I can explain rear-wheel drive, the philosopher Kant's categorical imperative and the infield fly rule.
But I cannot honestly explain the late Herman Talmadge, the former Georgia governor and U.S. senator who would have turned 97 Monday.
The son of famed (and sometimes notorious) Gov. Eugene Talmadge, Herman surpassed his father in every effective level of governance yet always seemed to be in his shadow.
As a leader, Herman was probably smarter than anyone this side of Jimmy Carter, although he didn't act like it.
He was a shrewder politician than longtime House Speaker Tom Murphy, yet lost his last election when he forgot to pay attention to the voters.
And he was a more accessible than his junior Senate partner, Sam Nunn.
In fact, the photo files of The Augusta Chronicle are clogged thick with large, black and white images of Talmadge visits to Augusta – the crowds were always large.
Yet with Talmadge there was an inner barrier past which few ever got, much less ventured, particularly in the years before his death in 2002.
His 1980 loss to Republican Mack Mattingly remains the most surprising upset in Georgia political history. After it, Mr. Talmadge left both public life and public scrutiny, venturing out only with his 1987 autobiography Talmadge: A Political Legacy, A Politician's Life.
One reviewer summed it up as: "Herman never forgot a friend nor forgave an enemy."
But in glancing through the book again, I found some themes insightful. In it, Mr. Talmadge often refers to politics as "addictive," and complains that the process can drain a man of his strength and health and friendships.
He also maintains that he never wanted to become a politician, but felt responsible to accept the role after his father's death.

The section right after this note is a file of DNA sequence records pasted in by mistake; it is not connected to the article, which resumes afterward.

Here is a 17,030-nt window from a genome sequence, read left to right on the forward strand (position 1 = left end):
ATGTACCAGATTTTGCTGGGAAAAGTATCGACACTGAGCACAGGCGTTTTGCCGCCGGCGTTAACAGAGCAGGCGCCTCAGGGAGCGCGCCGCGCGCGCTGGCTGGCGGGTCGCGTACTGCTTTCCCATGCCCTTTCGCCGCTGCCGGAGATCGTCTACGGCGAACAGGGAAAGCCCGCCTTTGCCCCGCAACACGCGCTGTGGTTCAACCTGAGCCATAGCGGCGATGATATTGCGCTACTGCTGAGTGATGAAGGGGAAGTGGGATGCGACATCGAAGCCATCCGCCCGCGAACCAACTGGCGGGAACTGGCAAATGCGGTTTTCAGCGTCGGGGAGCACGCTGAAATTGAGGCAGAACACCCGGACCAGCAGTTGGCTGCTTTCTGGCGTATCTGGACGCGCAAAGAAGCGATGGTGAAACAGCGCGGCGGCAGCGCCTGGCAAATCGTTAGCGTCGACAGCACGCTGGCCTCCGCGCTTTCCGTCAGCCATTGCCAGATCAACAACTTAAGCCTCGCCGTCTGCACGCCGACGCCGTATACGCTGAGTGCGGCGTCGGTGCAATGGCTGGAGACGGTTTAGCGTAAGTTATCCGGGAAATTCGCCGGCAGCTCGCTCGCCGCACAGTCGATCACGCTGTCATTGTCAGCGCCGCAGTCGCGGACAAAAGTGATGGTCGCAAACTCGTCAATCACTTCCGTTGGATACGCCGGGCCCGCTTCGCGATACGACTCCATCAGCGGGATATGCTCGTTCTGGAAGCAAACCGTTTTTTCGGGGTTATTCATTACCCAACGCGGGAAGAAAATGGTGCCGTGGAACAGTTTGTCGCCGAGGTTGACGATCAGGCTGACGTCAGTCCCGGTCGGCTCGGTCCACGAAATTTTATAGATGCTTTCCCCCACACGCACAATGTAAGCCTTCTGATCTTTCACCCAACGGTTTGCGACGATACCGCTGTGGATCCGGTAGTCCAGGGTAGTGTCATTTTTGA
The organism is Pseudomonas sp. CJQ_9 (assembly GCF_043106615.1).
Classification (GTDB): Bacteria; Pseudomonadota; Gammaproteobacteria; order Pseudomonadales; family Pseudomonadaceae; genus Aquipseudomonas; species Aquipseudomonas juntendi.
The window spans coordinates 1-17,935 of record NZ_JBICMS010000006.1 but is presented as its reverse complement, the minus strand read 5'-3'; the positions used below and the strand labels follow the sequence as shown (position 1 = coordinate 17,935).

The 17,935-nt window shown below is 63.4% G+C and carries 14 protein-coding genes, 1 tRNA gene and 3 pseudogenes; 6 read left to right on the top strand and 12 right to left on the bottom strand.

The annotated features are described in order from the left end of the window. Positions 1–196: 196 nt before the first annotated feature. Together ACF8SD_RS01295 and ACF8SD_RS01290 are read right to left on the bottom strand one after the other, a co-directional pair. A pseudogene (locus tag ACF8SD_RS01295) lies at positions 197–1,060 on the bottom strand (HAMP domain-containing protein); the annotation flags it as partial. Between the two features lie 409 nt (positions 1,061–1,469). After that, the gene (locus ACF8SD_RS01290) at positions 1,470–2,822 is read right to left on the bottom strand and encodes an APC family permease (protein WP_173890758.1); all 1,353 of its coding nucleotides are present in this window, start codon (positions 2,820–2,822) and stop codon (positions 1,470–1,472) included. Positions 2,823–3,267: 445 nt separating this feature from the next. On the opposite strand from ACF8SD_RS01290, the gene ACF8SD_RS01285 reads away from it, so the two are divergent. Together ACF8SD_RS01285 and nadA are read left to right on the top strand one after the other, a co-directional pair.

I believe that's about as much insight as you're going to get.
I think Herman Talmadge spent his entire life trying to live up to the image of his legendary father Eugene, who was elected to the state's highest office four times.
They named bridges and hospitals after Gene Talmadge. Herman was often the devoted son attending such ceremonies.
And when after 30-plus years as a governor and U.S. senator, the voters finally let Herman go home, he went quickly and quietly and never looked back.
"The sad thing about Herman Talmadge, " James C. Cobb, a professor of history at the University of Georgia, once said "is he probably could have taken Georgia further than he did, if he had moved further beyond his father's shadow and his father's network of support."
Herman Talmage did a lot. His early support for public education was revolutionary in its day. His backing of farmers and agriculture was always stalwart and sure. His performance during the 1972 Watergate hearings was honest, probing and principled.
But with his considerable gifts, Herman Talmadge could have done more.
That was not only his tragedy or Georgia’s tragedy, but also ours.